But this also means that the medication doesn't help enough in about 3 out of 10 people. They still have seizures regularly despite trying out different treatments.

Some people probably wouldn't have any more seizures even without medication. But it's hard to reliably predict that for any one person – doctors can only make educated guesses.

Generally speaking, most of the medications approved for each form of epilepsy are equally effective. But it's not possible to know how they will work in each individual. The different medications all have their own advantages and disadvantages. For instance, they have different side effects.

The most suitable one will depend on a person’s individual situation, and the options should be discussed in detail with a doctor.

What are the possible side effects of the medications?

The medications that are used at the start of treatment and usually only at a low dose are typically well tolerated. Side effects become more likely if the dose is increased or if different medications are combined. Also, interactions with other mediations can occur.

The type and severity of side effects varies from medication to medication. They may include tiredness, dizziness, trouble thinking clearly, nausea and skin rashes. These side effects are often mild and go away again after a while. Possible long-term, but less common, side effects include mental health problems, osteoporosis, sexual dysfunction and major weight gain or loss.

If side effects occur, it is important to talk to your doctor, but you should continue to take the medication in the meantime.

What can I do to increase the odds of successful treatment?

It can help to keep a seizure diary. You can use it to record which medications you take and when you use them, as well as when you have seizures and what happens during them. This can help doctors to assess how the disease is developing.

Many people find it difficult to keep taking medication regularly over a longer period of time. There are a few strategies that can help, though. You can plan to take the medicine at set times, when in specific places or doing certain everyday activities – like before you brush your teeth. Setting a mobile phone alarm could help too. It’s best to talk to your doctor about any problems you have using the medication.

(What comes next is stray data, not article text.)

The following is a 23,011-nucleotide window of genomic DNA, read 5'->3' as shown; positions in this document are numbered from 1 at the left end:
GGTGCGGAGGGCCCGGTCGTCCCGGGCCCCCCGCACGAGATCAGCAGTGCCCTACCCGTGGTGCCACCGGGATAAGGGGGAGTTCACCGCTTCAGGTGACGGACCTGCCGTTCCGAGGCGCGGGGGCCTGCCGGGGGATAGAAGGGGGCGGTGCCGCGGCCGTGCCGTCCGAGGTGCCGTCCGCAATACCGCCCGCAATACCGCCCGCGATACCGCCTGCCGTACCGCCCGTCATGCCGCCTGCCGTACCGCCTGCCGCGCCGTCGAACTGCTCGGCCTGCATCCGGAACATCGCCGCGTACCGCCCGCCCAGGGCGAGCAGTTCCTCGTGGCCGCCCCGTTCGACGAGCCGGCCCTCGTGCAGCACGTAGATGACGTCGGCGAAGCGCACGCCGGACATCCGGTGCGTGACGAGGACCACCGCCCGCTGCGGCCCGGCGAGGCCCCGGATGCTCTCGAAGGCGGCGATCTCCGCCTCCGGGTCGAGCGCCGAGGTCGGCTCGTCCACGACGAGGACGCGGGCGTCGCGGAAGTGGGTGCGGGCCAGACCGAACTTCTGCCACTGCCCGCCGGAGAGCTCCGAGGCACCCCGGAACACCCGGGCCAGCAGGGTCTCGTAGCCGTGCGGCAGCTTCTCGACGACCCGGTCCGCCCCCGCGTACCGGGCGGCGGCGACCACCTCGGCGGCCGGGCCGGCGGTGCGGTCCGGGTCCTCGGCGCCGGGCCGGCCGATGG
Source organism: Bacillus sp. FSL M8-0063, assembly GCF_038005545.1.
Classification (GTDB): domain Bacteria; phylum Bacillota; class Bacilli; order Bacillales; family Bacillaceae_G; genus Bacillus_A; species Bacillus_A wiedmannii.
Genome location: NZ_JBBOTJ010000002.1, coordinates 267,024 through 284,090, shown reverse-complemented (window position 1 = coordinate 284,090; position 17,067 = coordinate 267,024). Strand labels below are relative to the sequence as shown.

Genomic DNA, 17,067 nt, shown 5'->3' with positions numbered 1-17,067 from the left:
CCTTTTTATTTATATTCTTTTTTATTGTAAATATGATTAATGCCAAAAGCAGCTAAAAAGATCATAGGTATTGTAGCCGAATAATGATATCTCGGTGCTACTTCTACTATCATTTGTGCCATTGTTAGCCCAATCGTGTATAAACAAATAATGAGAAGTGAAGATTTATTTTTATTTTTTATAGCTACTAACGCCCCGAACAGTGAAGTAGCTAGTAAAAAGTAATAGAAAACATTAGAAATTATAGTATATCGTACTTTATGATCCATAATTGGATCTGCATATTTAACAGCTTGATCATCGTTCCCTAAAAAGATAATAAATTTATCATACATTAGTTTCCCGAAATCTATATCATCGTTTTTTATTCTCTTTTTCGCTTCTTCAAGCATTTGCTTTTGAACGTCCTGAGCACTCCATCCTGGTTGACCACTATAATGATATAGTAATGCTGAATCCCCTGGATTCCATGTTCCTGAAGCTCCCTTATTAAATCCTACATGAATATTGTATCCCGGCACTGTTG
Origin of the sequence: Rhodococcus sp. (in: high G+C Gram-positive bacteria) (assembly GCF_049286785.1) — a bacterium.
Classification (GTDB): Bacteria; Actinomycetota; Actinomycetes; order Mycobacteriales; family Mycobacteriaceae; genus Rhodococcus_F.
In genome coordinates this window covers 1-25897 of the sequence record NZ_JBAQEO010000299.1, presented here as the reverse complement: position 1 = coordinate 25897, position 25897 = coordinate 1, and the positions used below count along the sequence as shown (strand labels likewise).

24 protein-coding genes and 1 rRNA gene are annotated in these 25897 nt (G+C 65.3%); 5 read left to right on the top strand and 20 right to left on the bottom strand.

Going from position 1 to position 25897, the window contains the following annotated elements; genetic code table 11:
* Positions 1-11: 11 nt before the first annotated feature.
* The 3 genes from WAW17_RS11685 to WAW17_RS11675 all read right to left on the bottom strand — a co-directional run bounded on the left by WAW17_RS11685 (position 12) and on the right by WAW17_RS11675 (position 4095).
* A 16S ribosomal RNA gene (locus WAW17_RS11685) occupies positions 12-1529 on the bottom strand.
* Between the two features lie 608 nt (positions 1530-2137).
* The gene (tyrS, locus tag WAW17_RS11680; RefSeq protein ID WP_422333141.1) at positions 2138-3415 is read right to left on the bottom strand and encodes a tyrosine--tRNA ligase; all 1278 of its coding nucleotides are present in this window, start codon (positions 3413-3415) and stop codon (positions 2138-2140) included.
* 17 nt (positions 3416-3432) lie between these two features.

Special support groups can also offer advice and help people with epilepsy.

Can you stop taking the medication after a while?

Many people would like to stop taking medication if they haven't had any seizures for several years. That's often possible: It is estimated that about 3 out of 10 people who don't have any seizures after they start using medication can stop using it after a few years without having any more seizures afterwards. The decision about whether or not to stop using medication will mostly depend on the risk of the seizures coming back. You should talk to your doctor first. Stopping on your own is not recommended.

Stopping the use of the medication is more likely to be a good idea for people who

  • have not had a seizure for a long time,
  • take their medication at a low dose, and
  • do not have an increased risk of seizures according to the results of an EEG test.

But people who have a higher risk of the seizures coming back often can't stop using the medication without having another seizure. The cause of the epilepsy also plays a role here: Some people will always be at greater risk, for instance due to a genetic predisposition or permanent brain damage. They will often need to take medication for the rest of their life. But if a brain disease has gone away and there have been no more seizures for a long time, stopping the use of medication is less likely to be a problem.

When people stop taking medication, the dose is gradually reduced over at least two to three months. If you have been using two or more drugs, only the dose of one drug is lowered at first. It's important to talk to your doctor about how to cope with possible future seizures and how stopping the use of the medication may affect your work or ability to drive.

What do you need to consider when using contraception or if you wish to get pregnant?

Some AEDs can make birth control pills less effective, and birth control pills can also influence the effectiveness of some AEDs. So it's important for young women with epilepsy to talk about contraception with their doctor early enough and consider alternative methods of contraception.

Women who are planning to have children often wonder if they can get pregnant even though they have epilepsy. They worry that the seizures and medications could harm an unborn child. But most women who have epilepsy give birth to healthy babies. It's important to talk to a doctor early enough and to prepare for a pregnancy. That can lower the risk of complications.